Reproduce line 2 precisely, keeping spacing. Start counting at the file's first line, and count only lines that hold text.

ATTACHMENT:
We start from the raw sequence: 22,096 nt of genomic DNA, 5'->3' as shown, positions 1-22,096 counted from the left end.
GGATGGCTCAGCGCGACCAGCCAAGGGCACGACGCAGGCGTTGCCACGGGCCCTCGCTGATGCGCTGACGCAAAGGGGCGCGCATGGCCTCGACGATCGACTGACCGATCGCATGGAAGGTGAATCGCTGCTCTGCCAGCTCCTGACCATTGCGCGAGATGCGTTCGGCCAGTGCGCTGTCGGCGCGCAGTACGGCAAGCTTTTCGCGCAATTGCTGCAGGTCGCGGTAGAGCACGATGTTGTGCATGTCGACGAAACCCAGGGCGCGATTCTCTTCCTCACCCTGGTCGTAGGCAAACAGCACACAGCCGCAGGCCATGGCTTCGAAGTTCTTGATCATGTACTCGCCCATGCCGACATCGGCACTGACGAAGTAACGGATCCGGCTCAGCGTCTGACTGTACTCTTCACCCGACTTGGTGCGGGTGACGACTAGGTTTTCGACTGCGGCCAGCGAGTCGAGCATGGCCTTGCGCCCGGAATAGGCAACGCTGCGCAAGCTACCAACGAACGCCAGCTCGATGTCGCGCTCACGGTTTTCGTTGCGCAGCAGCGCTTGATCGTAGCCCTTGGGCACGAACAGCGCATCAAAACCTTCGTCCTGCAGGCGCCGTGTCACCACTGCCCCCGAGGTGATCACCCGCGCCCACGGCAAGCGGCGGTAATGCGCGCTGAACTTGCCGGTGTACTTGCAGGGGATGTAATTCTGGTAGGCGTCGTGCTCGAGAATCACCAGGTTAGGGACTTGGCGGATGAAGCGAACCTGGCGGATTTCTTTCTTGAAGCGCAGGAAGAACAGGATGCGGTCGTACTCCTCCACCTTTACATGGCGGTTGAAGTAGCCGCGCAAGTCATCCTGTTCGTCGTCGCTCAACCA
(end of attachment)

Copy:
GGATGGCTCAGCGCGACCAGCCAAGGGCACGACGCAGGCGTTGCCACGGGCCCTCGCTGATGCGCTGACGCAAAGGGGCGCGCATGGCCTCGACGATCGACTGACCGATCGCATGGAAGGTGAATCGCTGCTCTGCCAGCTCCTGACCATTGCGCGAGATGCGTTCGGCCAGTGCGCTGTCGGCGCGCAGTACGGCAAGCTTTTCGCGCAATTGCTGCAGGTCGCGGTAGAGCACGATGTTGTGCATGTCGACGAAACCCAGGGCGCGATTCTCTTCCTCACCCTGGTCGTAGGCAAACAGCACACAGCCGCAGGCCATGGCTTCGAAGTTCTTGATCATGTACTCGCCCATGCCGACATCGGCACTGACGAAGTAACGGATCCGGCTCAGCGTCTGACTGTACTCTTCACCCGACTTGGTGCGGGTGACGACTAGGTTTTCGACTGCGGCCAGCGAGTCGAGCATGGCCTTGCGCCCGGAATAGGCAACGCTGCGCAAGCTACCAACGAACGCCAGCTCGATGTCGCGCTCACGGTTTTCGTTGCGCAGCAGCGCTTGATCGTAGCCCTTGGGCACGAACAGCGCATCAAAACCTTCGTCCTGCAGGCGCCGTGTCACCACTGCCCCCGAGGTGATCACCCGCGCCCACGGCAAGCGGCGGTAATGCGCGCTGAACTTGCCGGTGTACTTGCAGGGGATGTAATTCTGGTAGGCGTCGTGCTCGAGAATCACCAGGTTAGGGACTTGGCGGATGAAGCGAACCTGGCGGATTTCTTTCTTGAAGCGCAGGAAGAACAGGATGCGGTCGTACTCCTCCACCTTTACATGGCGGTTGAAGTAGCCGCGCAAGTCATCCTGTTCGTCGTCGCTCAACCA